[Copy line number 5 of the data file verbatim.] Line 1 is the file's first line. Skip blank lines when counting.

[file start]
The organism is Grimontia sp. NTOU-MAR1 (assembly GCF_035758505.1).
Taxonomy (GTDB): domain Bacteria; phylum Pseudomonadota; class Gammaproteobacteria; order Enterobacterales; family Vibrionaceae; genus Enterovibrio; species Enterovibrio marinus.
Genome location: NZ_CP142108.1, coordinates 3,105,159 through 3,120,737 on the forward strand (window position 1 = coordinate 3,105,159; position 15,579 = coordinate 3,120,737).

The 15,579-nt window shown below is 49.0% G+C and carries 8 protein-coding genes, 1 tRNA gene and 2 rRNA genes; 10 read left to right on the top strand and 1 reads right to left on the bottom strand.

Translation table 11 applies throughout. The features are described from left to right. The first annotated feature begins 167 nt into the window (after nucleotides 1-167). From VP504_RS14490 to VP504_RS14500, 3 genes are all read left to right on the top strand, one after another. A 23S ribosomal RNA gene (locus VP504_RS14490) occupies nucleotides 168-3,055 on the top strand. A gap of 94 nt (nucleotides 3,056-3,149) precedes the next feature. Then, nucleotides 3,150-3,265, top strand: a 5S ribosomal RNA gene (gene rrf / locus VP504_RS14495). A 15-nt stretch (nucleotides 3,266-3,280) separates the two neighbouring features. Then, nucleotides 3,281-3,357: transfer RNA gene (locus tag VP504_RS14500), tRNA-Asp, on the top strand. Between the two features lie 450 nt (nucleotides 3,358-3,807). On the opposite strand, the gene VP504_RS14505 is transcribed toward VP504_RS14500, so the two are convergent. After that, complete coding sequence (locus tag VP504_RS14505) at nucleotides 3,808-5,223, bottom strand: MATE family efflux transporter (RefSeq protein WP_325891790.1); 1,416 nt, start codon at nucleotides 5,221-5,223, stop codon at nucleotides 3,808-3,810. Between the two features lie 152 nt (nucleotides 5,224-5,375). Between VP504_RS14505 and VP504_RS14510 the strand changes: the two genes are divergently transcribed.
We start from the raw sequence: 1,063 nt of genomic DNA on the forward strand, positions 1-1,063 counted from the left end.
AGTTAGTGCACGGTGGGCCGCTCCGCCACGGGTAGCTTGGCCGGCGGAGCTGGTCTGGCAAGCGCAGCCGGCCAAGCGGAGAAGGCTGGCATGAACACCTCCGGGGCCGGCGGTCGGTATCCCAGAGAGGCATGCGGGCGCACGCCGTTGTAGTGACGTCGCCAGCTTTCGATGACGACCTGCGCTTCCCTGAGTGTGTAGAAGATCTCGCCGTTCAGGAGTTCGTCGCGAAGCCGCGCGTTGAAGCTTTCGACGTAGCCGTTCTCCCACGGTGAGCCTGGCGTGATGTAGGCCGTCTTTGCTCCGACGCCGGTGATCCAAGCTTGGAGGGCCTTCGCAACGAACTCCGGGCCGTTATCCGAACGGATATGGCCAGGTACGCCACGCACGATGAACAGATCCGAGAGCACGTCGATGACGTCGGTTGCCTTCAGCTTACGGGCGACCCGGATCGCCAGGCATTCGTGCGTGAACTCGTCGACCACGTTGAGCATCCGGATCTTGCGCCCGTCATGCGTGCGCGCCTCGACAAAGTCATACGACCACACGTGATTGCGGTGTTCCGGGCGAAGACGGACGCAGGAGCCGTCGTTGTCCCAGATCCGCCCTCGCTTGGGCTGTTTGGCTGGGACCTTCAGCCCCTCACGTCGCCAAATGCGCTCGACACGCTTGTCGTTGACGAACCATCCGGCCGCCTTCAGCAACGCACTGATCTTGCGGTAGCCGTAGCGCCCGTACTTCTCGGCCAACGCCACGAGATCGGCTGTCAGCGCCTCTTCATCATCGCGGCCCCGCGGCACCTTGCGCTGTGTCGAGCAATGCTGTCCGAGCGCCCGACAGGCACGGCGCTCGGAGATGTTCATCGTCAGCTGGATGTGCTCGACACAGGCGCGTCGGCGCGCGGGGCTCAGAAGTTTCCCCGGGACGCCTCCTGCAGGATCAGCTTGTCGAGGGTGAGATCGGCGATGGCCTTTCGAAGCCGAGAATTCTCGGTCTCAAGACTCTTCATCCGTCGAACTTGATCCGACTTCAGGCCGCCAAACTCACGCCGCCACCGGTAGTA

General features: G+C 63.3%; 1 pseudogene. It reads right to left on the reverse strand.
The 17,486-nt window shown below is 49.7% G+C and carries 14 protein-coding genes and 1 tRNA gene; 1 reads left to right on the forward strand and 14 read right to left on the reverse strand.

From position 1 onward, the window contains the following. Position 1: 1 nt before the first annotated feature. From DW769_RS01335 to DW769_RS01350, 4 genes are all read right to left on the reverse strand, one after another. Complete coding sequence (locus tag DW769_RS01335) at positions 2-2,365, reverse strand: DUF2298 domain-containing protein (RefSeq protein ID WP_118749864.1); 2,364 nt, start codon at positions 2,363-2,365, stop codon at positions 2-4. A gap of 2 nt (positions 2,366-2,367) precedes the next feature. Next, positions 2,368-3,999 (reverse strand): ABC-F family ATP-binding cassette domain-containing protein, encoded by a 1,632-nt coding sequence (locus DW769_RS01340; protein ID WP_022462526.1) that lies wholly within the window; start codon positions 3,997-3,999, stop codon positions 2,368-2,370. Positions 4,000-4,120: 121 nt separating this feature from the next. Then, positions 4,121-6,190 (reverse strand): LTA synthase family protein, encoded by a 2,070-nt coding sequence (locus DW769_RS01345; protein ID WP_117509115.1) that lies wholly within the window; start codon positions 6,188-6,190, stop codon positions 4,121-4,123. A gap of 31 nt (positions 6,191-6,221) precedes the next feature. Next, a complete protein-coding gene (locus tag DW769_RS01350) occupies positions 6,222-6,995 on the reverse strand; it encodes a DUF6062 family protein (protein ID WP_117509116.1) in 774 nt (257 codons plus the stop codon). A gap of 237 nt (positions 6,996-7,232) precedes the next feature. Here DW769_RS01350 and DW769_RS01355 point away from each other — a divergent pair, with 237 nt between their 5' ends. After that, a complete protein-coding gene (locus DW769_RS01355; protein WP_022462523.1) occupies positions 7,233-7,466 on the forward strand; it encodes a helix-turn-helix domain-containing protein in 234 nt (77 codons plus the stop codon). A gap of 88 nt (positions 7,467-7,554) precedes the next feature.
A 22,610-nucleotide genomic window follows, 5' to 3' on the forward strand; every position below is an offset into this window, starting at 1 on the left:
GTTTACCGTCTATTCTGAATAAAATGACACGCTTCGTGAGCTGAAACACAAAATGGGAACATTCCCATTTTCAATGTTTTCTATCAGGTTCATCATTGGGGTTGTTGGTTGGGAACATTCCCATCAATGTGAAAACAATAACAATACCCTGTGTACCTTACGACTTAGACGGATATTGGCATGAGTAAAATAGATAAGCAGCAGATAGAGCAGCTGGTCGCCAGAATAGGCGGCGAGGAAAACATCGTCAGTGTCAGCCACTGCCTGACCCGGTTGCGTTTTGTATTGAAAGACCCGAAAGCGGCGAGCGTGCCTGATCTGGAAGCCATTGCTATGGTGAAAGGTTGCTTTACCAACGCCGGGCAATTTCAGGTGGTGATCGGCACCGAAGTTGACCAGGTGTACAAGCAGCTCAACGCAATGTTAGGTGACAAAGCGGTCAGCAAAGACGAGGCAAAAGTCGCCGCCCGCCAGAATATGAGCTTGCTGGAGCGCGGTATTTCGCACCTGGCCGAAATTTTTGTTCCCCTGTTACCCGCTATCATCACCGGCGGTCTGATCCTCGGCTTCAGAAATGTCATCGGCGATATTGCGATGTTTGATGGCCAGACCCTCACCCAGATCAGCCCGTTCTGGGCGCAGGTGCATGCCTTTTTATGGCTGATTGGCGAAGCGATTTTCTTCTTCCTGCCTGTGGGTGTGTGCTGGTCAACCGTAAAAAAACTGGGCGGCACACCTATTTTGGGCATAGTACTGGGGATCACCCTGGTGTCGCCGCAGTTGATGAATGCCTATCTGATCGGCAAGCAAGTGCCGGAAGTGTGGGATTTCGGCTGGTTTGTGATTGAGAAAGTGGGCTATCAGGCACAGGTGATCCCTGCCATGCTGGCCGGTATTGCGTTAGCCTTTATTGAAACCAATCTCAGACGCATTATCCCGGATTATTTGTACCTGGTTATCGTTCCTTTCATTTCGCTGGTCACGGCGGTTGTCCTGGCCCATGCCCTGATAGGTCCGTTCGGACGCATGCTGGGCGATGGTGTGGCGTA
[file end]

Translation table 11 applies throughout. The features are described from left to right. The first annotated feature begins 167 nt into the window (after nucleotides 1-167). From VP504_RS14490 to VP504_RS14500, 3 genes are all read left to right on the top strand, one after another. A 23S ribosomal RNA gene (locus VP504_RS14490) occupies nucleotides 168-3,055 on the top strand. A gap of 94 nt (nucleotides 3,056-3,149) precedes the next feature. Then, nucleotides 3,150-3,265, top strand: a 5S ribosomal RNA gene (gene rrf / locus VP504_RS14495). A 15-nt stretch (nucleotides 3,266-3,280) separates the two neighbouring features. Then, nucleotides 3,281-3,357: transfer RNA gene (locus tag VP504_RS14500), tRNA-Asp, on the top strand. Between the two features lie 450 nt (nucleotides 3,358-3,807). On the opposite strand, the gene VP504_RS14505 is transcribed toward VP504_RS14500, so the two are convergent. After that, complete coding sequence (locus tag VP504_RS14505) at nucleotides 3,808-5,223, bottom strand: MATE family efflux transporter (RefSeq protein WP_325891790.1); 1,416 nt, start codon at nucleotides 5,221-5,223, stop codon at nucleotides 3,808-3,810. Between the two features lie 152 nt (nucleotides 5,224-5,375). Between VP504_RS14505 and VP504_RS14510 the strand changes: the two genes are divergently transcribed.